What wireless card or chip are you trying to use with Linux? I've never had any problems getting wireless to work on Linux. I've used either "ndiswrapper" or "madwifi" drivers. I use "wpa-supplicant" to handle the encryption and pass phrase authentication.
If you already have a broadband router, then you normally do not want to use Internet Connection Sharing (ICS). Just use simple network bridging on the Windows system to bridge the wired and wireless networks.
This is a good article on the subject of setting up wired to wireless bridges.
Linux emulation libraries such as CYGWIN don't see wireless network adapters any differently than wired network adapters. They communicate at the sockets level, not the Ethernet or wireless link level. It's up to the host OS (Windows) to handle the pass phrase authentication and encryption setup.
With a virtual machine program like VirtualBox you can run Linux inside a virtual machine on Windows. In that case the host OS (Windows) still handles the pass phrase authentication and encryption setup. The Virtual network adapter is bridged (in essence) to the wireless adapter.
VirtualBox also provides for USB pass through so you can use a USB wireless adapter directly from Linux inside a virtual machine. Then Linux will do the pass phrase authentication and encryption setup. The wireless driver in Linux will be used, as well as any supplicant software such as "wpa-supplicant". The main reason to do that directly to USB is for network hacking. It isn't any real benefit for normal Internet communication.
One's first impression of Linux is often affected by the hardware configuration. Linux supports some hardware very well, and has limited or no support for other hardware. Wireless adapters, sound cards/chips, software modems and web cameras are examples of hardware that may have limited Linux support. Support for Wireless adapters continues to improve for Linux.
Windows tends to support more hardware than Linux, but that Windows support is getting slowly worse as new hardware departs from long established standards. I've recently had problems trying to use Windows XP on newer hardware, or Windows Vista on older hardware.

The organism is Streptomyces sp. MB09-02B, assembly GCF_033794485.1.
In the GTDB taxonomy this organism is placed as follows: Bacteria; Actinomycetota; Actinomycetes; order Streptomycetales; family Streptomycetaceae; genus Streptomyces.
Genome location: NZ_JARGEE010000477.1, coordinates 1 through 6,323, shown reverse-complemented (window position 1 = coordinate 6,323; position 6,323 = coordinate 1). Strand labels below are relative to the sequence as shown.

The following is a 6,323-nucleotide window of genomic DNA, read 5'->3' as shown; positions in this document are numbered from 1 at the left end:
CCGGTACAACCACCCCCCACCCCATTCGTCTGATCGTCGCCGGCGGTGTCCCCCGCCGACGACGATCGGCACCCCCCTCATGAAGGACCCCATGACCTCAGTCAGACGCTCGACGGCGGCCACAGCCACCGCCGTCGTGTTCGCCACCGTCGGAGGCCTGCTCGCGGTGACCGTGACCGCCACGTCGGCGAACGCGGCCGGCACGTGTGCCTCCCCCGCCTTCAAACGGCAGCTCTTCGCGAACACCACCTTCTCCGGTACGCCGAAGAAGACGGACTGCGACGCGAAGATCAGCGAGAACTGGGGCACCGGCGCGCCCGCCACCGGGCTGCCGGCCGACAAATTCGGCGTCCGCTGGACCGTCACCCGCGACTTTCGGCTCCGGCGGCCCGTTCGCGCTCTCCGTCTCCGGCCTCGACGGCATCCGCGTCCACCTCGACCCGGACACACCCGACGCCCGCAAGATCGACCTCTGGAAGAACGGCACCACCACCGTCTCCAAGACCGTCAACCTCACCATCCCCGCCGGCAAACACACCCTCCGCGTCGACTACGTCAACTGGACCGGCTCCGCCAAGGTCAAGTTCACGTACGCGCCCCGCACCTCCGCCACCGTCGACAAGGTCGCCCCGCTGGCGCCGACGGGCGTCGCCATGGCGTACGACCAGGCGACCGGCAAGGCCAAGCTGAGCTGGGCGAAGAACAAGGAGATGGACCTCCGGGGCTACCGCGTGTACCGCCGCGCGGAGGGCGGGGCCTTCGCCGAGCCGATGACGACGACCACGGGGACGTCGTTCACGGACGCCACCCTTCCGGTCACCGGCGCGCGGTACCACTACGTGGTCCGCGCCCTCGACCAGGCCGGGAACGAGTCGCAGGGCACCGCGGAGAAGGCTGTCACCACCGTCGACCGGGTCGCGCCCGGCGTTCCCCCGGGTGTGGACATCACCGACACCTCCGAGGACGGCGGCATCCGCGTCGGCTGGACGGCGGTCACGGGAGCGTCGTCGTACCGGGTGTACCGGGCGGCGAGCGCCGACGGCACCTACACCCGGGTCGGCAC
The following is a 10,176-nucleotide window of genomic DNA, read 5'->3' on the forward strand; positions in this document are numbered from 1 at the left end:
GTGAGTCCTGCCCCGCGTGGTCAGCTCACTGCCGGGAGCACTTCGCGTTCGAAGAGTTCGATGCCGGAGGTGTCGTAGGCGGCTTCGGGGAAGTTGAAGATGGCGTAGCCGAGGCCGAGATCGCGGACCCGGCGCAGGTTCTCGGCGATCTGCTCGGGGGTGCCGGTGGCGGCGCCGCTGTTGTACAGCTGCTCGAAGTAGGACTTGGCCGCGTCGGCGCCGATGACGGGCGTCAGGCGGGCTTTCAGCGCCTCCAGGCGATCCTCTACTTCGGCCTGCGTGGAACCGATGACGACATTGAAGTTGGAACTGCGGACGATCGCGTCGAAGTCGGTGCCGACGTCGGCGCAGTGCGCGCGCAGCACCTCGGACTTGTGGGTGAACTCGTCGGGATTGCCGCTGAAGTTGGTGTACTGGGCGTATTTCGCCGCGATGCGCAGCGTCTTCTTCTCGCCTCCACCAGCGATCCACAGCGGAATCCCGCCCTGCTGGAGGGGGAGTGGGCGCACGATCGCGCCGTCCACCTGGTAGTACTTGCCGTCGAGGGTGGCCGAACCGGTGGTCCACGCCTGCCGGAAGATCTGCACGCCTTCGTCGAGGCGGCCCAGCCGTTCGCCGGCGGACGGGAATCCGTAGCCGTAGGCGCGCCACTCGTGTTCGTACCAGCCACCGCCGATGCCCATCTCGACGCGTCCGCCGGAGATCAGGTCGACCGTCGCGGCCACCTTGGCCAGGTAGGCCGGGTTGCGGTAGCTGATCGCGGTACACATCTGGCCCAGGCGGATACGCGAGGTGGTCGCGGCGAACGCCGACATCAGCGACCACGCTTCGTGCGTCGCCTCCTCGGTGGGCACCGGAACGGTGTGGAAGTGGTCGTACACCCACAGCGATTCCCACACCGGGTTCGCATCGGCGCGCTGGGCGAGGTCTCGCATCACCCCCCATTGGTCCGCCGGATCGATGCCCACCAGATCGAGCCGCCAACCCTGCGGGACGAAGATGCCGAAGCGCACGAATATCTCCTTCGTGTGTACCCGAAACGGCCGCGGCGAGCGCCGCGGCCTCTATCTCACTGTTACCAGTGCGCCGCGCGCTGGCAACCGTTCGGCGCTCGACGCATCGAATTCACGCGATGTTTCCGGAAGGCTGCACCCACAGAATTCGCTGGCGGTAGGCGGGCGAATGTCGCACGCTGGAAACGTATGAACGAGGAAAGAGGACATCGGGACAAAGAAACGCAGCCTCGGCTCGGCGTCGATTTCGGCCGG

Sometimes it makes sense to purchase hardware that is compatible with the operating system you plan to use rather than spending time trying to make existing hardware work. For example, I found that spending $50 on a hardware modem was a better investment than trying to make software modems work on Linux. The same thing may be true with some wireless adapters.
Laptops are more of a challenge but it often still pays to buy an external USB adapter for Linux than to try and make the cost-engineered hardware inside a laptop work. In addition to less hassle, the performance may be better.
If you don't want to spend time learning about Linux then selecting compatible hardware is much more important. Although some Linux distros can install and run without much configuration they don't do that on all hardware. If you're willing to learn more about Linux you will be able to support some additional hardware that requires extra work to configure with Linux.
I'm carefully avoiding the question of which is better for a server, Windows or Linux. There are advantages and disadvantages with both. The major disadvantage of Windows Server is the cost of licensing. The number of clients and the software on a Windows server have a direct effect on the cost. The disadvantage of a Linux server is the extra time and knowledge required to set it up and maintain it. Hardware support might be an issue depending on the requirements for the server. In some cases Linux supports hardware that is unsupported by current Windows versions.
With Linux there are a lot more choices, so be careful that you don't form your impression of ALL Linux distros based on trying a few of them on only one or two hardware configurations.
Windows NT 4.0 and Windows 2000 are the closest versions in terms of the performance and resource requirements for a Linux server. Newer Linux desktops may require something closer to a machine that would run Windows XP. Be careful comparing older versions of Windows to Linux because newer versions of Windows will not compare as favorably. If you upgrade a server from Windows NT 4.0 to a newer version of Windows you may have some of the same issues that you would with Linux.
Newer versions of both Windows and Linux eventually have problems with older hardware. That happens as new features prevent older hardware features from working, or the drivers and software for the older hardware become less common. Older hardware is often tested less in new releases and inevitably some bugs appear. Whenever the operating system and hardware are not from the same era, one should be prepared for problems. The life span of hardware and software is getting shorter and compatibility problems are getting much more likely when the hardware is not upgraded with the operating system.